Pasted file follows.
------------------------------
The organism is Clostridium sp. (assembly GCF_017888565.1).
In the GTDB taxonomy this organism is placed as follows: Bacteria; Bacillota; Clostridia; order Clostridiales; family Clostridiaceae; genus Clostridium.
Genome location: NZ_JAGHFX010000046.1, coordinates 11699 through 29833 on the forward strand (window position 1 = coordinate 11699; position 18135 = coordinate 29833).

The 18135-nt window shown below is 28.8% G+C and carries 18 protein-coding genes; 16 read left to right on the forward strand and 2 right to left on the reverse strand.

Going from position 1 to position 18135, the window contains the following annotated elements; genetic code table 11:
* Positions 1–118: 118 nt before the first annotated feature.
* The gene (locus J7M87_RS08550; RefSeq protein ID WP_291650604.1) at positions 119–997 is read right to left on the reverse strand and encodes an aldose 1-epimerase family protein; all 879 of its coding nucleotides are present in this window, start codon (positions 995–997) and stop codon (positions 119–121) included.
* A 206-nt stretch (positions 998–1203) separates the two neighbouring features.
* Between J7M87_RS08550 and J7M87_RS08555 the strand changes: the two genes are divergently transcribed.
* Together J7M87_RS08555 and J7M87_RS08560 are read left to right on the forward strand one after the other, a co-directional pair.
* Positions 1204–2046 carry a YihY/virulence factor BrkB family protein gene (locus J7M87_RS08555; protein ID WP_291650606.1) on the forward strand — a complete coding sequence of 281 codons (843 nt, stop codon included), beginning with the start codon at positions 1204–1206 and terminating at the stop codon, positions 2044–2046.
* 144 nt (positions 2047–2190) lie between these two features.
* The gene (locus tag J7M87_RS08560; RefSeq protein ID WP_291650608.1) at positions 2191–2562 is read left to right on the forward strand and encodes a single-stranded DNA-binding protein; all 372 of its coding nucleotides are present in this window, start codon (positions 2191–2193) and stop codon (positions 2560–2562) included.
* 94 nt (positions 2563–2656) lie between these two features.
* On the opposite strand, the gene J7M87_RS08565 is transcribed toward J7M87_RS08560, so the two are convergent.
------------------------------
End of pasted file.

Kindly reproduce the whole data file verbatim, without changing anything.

The organism is Clostridium sp. (assembly GCF_017888565.1).
In the GTDB taxonomy this organism is placed as follows: Bacteria; Bacillota; Clostridia; order Clostridiales; family Clostridiaceae; genus Clostridium.
Genome location: NZ_JAGHFX010000046.1, coordinates 11699 through 29833 on the forward strand (window position 1 = coordinate 11699; position 18135 = coordinate 29833).

The 18135-nt window shown below is 28.8% G+C and carries 18 protein-coding genes; 16 read left to right on the forward strand and 2 right to left on the reverse strand.

Going from position 1 to position 18135, the window contains the following annotated elements; genetic code table 11:
* Positions 1–118: 118 nt before the first annotated feature.
* The gene (locus J7M87_RS08550; RefSeq protein ID WP_291650604.1) at positions 119–997 is read right to left on the reverse strand and encodes an aldose 1-epimerase family protein; all 879 of its coding nucleotides are present in this window, start codon (positions 995–997) and stop codon (positions 119–121) included.
* A 206-nt stretch (positions 998–1203) separates the two neighbouring features.
* Between J7M87_RS08550 and J7M87_RS08555 the strand changes: the two genes are divergently transcribed.
* Together J7M87_RS08555 and J7M87_RS08560 are read left to right on the forward strand one after the other, a co-directional pair.
* Positions 1204–2046 carry a YihY/virulence factor BrkB family protein gene (locus J7M87_RS08555; protein ID WP_291650606.1) on the forward strand — a complete coding sequence of 281 codons (843 nt, stop codon included), beginning with the start codon at positions 1204–1206 and terminating at the stop codon, positions 2044–2046.
* 144 nt (positions 2047–2190) lie between these two features.
* The gene (locus tag J7M87_RS08560; RefSeq protein ID WP_291650608.1) at positions 2191–2562 is read left to right on the forward strand and encodes a single-stranded DNA-binding protein; all 372 of its coding nucleotides are present in this window, start codon (positions 2191–2193) and stop codon (positions 2560–2562) included.
* 94 nt (positions 2563–2656) lie between these two features.
* On the opposite strand, the gene J7M87_RS08565 is transcribed toward J7M87_RS08560, so the two are convergent.